One of the ways of doing that is to start selling a lot of fuel cells, but that's sort of a chicken and egg problem – how do you sell $40,000 fuel cells to get the numbers up so that you can bring the price down.
GELLERMAN: But because of the cost, you still have very specific applications for which this is cost-effective and it's not for general use yet.
REMICK: Yeah, there are fuel cells being sold right now for what are called “premium power applications” – there's a place where I absolutely have to have electricity twenty-four/seven. The police station in Central Park in New York is running on a fuel cell. Doesn't matter what happens to the grid in New York, they have the power to run that police station and run their communications. Also, fuel cells are being installed in banks that have large credit card operations. So, these are places where they’re being put in right now at the high price they cost.
But that’s not gonna get the production up to where you can get the price down. So that’s where things like the government incentives come in, where you have the federal government who are actually giving you incentives, tax incentives or actual cash back if you buy a fuel cell. Connecticut is helping to buy down the cost of those fuel cells, so people like Whole Foods can buy a fuel cell, and now they can make a good business deal for actually installing what otherwise would be a very expensive fuel cell in their operation right now, and see a payback on it.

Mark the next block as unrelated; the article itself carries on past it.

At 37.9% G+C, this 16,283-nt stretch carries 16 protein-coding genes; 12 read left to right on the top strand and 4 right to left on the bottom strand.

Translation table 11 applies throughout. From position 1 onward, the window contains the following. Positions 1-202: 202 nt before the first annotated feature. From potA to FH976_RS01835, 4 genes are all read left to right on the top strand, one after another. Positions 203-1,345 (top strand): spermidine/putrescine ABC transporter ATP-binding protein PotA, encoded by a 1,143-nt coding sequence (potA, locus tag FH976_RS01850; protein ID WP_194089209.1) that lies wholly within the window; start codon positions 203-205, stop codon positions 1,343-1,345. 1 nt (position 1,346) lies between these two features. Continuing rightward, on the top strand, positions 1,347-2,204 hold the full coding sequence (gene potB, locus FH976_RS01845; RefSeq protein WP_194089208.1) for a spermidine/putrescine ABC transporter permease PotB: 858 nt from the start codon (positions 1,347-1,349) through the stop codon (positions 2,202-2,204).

GELLERMAN: So, what are we waiting for?
REMICK: There's a lot of customers out there that haven't yet recognized there's a product on the market that might help them. The problem is you've got to build those large manufacturing facilities that can produce fuel cells cheaply. That's going to require a lot of investors. That's not an easy thing to do in this current environment.
GELLERMAN: Well, Bob, thank you very much.
REMICK: You're welcome.
GELLERMAN: Bob Remick is director of the Hydrogen Center at the National Renewable Energy Laboratory in Golden, Colorado. It's not far from the Coors brewery. I guess you'd get plenty of feedstock from there.
REMICK: Yes, you would.